Schedule: Will they deliver goods on the schedule promised if they are also being courted by other similar businesses looking to use them as their new link in the supply chain?
Costs: How will the move to this facility affect your bottom line? There was an economic advantage to doing business in China; facilities in other countries may demand a larger slice of the profits as a matter of business. Or, they may recognize that the slowdown in China puts you in a bind and price gouge. Perhaps the facility itself is comparable, but shipping costs may increase. Time is also money, so you will also have to factor in delays in the schedule for any negotiations, training, acquiring of resources, and getting up to speed.
If So Many Products Are “Made in USA,” Why Is There a Concern?
Manufacturers told Thomas that current events are leading them to “consider reshoring some of their production capacity back to North America.”
“We've long aimed to be a domestic alternative to Chinese manufacturers, anyhow," one Washington-based agricultural OEM told Thomas. "If anything, this just further asserts that we are on the right path.”
Indeed, after China, the U.S. is the largest exporter of goods, and its leading exports are transportation vehicles (cars, planes, helicopters, and spacecraft), refined petroleum, and pharmaceuticals so this sounds great in theory. Not only that, but in the second quarter of last year, U.S. manufacturers added $2.37 trillion to the U.S. economy.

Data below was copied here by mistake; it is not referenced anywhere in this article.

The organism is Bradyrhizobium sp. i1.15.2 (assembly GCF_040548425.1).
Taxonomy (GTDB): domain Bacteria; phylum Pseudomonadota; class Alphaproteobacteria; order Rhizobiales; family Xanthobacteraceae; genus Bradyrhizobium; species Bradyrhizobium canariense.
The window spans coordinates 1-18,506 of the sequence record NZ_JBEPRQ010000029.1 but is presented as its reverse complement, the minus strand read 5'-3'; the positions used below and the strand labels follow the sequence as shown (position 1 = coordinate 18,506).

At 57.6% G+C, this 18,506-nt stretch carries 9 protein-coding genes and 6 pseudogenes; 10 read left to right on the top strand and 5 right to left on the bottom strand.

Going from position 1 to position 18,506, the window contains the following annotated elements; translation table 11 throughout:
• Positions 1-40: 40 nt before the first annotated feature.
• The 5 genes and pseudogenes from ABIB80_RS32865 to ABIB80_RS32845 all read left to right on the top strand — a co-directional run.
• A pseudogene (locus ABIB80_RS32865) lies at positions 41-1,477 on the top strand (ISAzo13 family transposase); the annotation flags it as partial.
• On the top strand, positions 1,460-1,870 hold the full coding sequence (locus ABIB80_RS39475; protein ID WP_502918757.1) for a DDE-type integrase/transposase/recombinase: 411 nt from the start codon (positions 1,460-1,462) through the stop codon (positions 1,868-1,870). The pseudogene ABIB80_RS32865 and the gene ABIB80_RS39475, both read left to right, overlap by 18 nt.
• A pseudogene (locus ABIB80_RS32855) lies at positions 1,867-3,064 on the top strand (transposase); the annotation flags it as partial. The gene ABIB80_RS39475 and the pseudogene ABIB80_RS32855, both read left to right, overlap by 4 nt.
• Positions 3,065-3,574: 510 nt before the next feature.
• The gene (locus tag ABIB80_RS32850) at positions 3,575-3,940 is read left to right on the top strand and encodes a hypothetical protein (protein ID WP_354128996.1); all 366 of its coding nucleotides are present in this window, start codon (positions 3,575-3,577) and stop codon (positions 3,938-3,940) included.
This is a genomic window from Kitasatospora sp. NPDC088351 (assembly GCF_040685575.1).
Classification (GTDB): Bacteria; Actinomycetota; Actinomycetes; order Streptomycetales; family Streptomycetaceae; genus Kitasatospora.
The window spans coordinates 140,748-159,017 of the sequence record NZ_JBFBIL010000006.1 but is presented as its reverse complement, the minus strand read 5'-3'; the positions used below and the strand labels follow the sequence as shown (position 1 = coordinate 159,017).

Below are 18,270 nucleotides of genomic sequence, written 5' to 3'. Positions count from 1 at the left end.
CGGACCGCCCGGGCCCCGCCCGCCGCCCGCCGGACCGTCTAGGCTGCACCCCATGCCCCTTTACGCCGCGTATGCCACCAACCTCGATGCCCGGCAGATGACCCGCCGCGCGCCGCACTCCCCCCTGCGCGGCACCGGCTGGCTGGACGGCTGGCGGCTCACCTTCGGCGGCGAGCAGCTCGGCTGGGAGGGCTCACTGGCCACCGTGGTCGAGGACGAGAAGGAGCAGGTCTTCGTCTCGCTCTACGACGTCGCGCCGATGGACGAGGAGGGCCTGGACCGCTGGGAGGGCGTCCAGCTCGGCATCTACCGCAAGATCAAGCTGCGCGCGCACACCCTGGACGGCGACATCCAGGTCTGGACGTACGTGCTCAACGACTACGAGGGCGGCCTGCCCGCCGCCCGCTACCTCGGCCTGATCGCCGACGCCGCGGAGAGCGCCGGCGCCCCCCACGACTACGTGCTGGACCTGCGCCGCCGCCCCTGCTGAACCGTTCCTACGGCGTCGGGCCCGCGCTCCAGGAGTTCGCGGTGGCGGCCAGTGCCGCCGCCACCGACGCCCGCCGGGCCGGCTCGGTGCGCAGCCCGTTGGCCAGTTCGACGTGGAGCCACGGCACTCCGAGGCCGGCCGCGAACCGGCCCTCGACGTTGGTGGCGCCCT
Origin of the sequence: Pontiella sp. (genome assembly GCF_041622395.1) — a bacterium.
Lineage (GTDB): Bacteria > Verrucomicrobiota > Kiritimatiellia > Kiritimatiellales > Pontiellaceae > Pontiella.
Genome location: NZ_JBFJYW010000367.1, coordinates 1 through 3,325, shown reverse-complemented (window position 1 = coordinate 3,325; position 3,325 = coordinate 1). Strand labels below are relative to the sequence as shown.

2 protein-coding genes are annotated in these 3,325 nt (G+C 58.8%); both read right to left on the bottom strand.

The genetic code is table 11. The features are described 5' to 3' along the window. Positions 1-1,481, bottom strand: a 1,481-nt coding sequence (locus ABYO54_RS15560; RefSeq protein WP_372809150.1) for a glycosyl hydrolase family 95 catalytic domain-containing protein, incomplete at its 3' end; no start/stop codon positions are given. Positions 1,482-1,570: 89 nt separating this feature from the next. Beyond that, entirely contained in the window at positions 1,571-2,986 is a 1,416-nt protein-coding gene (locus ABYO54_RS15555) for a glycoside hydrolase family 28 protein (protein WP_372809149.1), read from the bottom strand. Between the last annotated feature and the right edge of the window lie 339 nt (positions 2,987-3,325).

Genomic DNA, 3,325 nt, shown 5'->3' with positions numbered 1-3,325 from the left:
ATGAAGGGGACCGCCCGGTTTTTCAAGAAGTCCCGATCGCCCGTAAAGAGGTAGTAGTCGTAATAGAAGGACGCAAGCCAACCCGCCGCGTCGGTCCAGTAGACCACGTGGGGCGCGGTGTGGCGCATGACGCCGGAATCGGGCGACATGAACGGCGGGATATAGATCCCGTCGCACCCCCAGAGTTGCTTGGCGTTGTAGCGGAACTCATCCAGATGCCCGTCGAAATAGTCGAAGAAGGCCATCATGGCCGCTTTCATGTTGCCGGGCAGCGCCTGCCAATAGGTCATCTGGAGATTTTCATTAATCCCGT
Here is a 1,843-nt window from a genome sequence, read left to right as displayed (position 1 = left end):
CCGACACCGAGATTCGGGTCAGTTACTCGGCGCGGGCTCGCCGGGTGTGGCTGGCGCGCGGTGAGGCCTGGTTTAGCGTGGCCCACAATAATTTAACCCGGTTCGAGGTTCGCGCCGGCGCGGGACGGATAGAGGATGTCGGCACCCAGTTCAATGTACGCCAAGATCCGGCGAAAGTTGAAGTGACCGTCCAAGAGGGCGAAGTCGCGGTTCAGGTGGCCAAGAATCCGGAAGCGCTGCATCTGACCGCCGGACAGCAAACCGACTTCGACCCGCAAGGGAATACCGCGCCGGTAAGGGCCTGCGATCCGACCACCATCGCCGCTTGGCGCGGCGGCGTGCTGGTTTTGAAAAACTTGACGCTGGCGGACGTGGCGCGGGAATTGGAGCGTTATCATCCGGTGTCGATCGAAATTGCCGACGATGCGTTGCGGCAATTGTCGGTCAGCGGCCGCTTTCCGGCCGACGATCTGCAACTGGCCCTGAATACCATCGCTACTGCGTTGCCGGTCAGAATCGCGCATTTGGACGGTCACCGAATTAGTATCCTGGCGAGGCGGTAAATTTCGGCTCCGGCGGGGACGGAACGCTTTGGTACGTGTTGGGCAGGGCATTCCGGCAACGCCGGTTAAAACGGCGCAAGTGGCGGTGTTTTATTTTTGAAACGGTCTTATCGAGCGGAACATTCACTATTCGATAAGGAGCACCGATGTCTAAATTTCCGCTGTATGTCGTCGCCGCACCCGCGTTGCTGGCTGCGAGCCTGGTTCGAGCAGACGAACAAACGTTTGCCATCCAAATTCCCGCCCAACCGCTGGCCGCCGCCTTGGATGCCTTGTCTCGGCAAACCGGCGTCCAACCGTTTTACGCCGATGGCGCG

President Hoover signed the Buy American Act in 1933, and President Trump won on the “Make America Great Again” slogan and last year signed an executive order meant to strengthen buying American. But what does “Made in the USA” truly mean? In actuality, many items are not wholly American-made. They’re often comprised of foreign imports.
“To begin, the EO does nothing to strengthen domestic content requirements that agencies use to determine if a good is “domestically sourced”—that is, actually made in the United States. Many Americans would be startled to learn that a product requires only 51% U.S. content to be considered domestically made under the Buy American Act, which applies to federal government procurement,” reports the Economic Policy Institute.
“Clothing and other textiles are permitted to have a ‘Made in USA’ label as long as the item was cut and sewn in the U.S .and the fabric was created in the U.S., regardless of where the fiber was originated or where the yarn was spun,” according to Business Insider. The article was written in 2017 before the executive order (EO) was signed in 2019, but the EO does not specifically mention clothing or textiles. Of course, that’s not as bad as the allegation that back in the 1990s two prisoners were put in solitary confinement after they claimed that they were ordered to swap “Made in Honduras” labels with “Made in the USA” labels on clothes, a claim that if true signals devious manipulation of what American-made means.
In practice there are considerations that need to be factored in when it comes to moving your supply chain exclusively to the U.S., some more significant than others:
Corporate tax rate: Although the rate dropped recently, the U.S. corporate tax rate is still significantly higher than in many countries, including China.
Regulations: Conforming to regulations costs approximately 11% of sales.
Cost of living: U.S. workers demand higher pay than those in many international locations, which means the cost of making them goes up and likely the sale to customers goes up. “However, as the cost of living is higher in the United States than China, many goods cannot be produced in the United States for a price comparable to their production costs in China,” according to The World Atlas.